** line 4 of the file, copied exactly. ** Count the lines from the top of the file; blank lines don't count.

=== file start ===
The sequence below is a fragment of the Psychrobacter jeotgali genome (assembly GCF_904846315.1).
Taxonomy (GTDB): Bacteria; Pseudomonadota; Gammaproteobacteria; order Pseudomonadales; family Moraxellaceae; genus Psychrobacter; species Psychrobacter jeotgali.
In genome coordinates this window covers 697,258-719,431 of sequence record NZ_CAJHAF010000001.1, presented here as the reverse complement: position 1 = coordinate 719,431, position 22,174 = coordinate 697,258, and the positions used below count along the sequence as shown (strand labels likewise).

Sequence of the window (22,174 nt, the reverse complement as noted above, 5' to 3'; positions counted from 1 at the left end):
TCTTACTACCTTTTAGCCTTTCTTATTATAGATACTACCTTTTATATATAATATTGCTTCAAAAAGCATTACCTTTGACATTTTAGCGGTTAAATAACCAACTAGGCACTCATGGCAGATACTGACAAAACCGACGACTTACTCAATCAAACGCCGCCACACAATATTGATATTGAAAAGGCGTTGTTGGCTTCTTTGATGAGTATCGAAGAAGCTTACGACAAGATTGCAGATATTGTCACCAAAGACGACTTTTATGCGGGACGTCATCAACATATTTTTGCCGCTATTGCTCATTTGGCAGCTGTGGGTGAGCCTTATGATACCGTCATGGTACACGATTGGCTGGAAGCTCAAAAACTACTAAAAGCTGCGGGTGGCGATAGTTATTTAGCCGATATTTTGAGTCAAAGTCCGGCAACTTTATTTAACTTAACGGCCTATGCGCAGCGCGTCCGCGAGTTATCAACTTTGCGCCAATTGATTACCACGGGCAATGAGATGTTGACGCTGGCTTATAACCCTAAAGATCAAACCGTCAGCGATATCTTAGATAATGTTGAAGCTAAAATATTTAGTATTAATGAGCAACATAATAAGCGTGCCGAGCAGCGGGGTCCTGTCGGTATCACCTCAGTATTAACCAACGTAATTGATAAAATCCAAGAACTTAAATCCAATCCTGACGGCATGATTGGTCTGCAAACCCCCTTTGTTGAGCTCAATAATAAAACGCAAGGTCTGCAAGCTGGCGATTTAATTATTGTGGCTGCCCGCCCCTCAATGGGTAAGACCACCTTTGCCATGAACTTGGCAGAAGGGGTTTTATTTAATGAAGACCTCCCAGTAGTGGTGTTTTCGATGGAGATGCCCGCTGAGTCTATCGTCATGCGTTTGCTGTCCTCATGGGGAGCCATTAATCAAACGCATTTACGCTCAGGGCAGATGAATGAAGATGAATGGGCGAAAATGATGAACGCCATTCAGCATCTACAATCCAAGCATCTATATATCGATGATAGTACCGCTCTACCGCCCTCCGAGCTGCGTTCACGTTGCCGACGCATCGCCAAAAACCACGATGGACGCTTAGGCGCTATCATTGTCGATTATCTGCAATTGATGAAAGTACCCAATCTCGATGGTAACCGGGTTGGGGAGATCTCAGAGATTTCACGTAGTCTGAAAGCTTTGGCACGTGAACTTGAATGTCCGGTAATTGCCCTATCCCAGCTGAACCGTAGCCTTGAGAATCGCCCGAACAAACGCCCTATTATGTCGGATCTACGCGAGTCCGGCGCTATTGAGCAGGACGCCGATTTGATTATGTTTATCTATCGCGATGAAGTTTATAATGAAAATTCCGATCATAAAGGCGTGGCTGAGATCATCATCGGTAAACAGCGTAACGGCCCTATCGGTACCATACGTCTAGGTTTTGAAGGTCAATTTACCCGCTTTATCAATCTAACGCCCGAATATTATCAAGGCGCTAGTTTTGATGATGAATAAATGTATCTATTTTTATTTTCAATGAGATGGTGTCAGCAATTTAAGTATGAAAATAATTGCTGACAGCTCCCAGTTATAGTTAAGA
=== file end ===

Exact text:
Sequence of the window (22,174 nt, the reverse complement as noted above, 5' to 3'; positions counted from 1 at the left end):